I should declare a slight interest in that I served in the Territorial Army for a number of years, and very good years they were too. I acknowledge the comments made by the hon. Member for Swansea East (Mrs James) about the colleagues I used to deal with back in those days. What a different place it was then-the most dangerous place I ever went to in the TA was Warminster. Now the regiment with which I served goes to a lot more dangerous places than that. Not only do the local soldiers contribute to the Territorial Army in west Wales, but so, too, do their employers, which let them off work without concern for what effect it might have on their businesses, day after day, week after week, and weekend after weekend. In the interests of the nation, they gladly let these guys go off to train. Those are all positive things, which the MOD and wider armed service community bring to our local area.
Geraint Davies: I am bemused. Surely the hon. Gentleman should be calling for greater investment on behalf of his constituents to bring jobs and prosperity to his constituency rather then supporting cuts. I cannot understand this.
I thank the hon. Gentleman for his intervention. He troubles me, because, surely, defence of the realm is the most important thing on which to base our decisions in this context. Delightful though it is, this is not a job creation scheme. This is about defending
the nation in the context of an extremely complicated and rather depressing financial background and the £38-billion black hole in defence procurement spending, with which we were left.
Geraint Davies: Is it important today to back the deficit and cuts generally, ignoring the difference between investing in our strategic interests for the future to defend our country and spending? Clearly, this is all about cuts and not the interests of the hon. Gentleman's constituents.
Simon Hart: I could not disagree more, the point I made about Castlemartin is valid in this context. Of course I have been in touch with the Secretary of State for Defence and the Minister about the future of that depot and others.
Simon Hart: No. It is simply not possible to have this conversation as if the UK economy did not exist. We have to operate within the context of the wider economic circumstances in which, for whatever reason, we have been placed. That is where we are. Of course the decisions have to be taken with local interests in mind, but, ultimately, as the Minister said earlier, surely this has to be about defence needs in that wider context.
Chris Bryant: I had almost given up on the hon. Gentleman, but now I am on my feet I am grateful to him for giving way. He referred to the completely fallacious figure of £36 billion-or he may have inflated it to £38 billion. The National Audit Office made it clear that if there was a gap at all, it was of £6 billion. He should not perpetuate these myths.
Simon Hart: The hon. Gentleman will be pleased that I am able to quote. The black hole of £38 billion in unfunded procurement commitments to which I referred is from an MOD brief, post-SDSR defence SB, from 19 October 2010. If that is good enough for the MOD, it is good enough for me. I am sorry that it is not good enough for the him.
It is not drivel. My hon. Friend the Member for Carmarthen West and South Pembrokeshire (Simon Hart) knows that the previous Labour Government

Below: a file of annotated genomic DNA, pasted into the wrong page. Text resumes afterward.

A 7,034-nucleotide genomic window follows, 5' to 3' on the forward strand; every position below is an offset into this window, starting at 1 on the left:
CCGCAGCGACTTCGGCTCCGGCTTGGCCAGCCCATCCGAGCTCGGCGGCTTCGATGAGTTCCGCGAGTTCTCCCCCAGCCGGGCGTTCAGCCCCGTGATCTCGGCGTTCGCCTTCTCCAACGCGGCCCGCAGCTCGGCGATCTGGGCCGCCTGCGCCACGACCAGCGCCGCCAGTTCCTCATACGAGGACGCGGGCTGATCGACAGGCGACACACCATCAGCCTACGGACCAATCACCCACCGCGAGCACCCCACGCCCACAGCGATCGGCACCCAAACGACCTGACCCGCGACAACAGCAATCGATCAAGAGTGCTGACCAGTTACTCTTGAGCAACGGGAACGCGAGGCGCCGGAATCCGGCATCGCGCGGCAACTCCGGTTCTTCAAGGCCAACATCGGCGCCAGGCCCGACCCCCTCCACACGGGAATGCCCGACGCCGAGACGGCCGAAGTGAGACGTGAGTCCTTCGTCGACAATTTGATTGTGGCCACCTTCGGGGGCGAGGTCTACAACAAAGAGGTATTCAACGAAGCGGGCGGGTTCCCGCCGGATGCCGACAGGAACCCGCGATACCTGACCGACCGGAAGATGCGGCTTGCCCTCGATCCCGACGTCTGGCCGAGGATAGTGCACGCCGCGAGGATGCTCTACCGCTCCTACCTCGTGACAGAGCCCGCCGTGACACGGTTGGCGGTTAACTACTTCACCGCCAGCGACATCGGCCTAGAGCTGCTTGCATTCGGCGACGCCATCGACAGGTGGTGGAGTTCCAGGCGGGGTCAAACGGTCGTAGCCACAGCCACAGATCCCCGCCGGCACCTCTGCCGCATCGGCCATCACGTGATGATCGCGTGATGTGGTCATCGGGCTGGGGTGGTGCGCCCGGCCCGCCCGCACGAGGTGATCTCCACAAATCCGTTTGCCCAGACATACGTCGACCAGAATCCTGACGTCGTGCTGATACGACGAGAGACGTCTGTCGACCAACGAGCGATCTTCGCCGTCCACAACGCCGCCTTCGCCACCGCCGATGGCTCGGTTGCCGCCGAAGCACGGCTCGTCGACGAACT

were planning cuts across the board, throughout Government spending, of 20%. Hearing people defending such matters does not go down well.
Let me turn briefly to St Athan. It is not my normal habit to come to the defence of my hon. Friend the Member for Vale of Glamorgan (Alun Cairns), but he is actually in the Vale of Glamorgan today, where he is working hard on behalf of his constituents.
Simon Hart: Like my hon. Friend the Member for Salisbury (John Glen), I am not, sadly, in possession of the diary of my hon. Friend the Member for Vale of Glamorgan. [Interruption.] I wish I had not bothered to do this. However, nobody can doubt my hon. Friend's commitment to the future of St Athan. [Interruption.] I would love to continue, but if anybody wishes to intervene, they can do so.
Mr James Gray (in the Chair): Order. Before the hon. Gentleman answers, let me say that it is a long tradition of the House that we do not discuss Members who are not present in the Chamber unless we have given them notice that we intend to do so. This particular discussion is not necessarily central to our debate on defence spending in Wales, and I suggest that the hon. Gentleman returns to the main topic under discussion.
The facts are these. As I said earlier, one of the depressing features of the Welsh Grand Committee-I will be reprimanded again in a minute-is the extraordinary denial about the past 13 years; it is as if they never existed. The truth is that Metrix simply could not deliver what we hoped on time or on price. If there is a difference between the previous and the current Governments, it is that the current Government are not prepared to go down the road of signing off, willy-nilly, contracts that we can justify neither financially nor in the context of defence.
I genuinely thank the hon. Gentleman for his clarity and honesty, because we are seeing a complete volte-face from the Conservative party's position before the election, when there was
cross-party sign-up and support for the Metrix bid and the MOD's analysis of it. The hon. Gentleman has now made it clear that the bid did not stack up-not in terms of the MOD's priorities, but in terms of spending, and that is a tragedy. We now know that if we argued for the Metrix bid for St Athan, we would not have the Conservative party's support.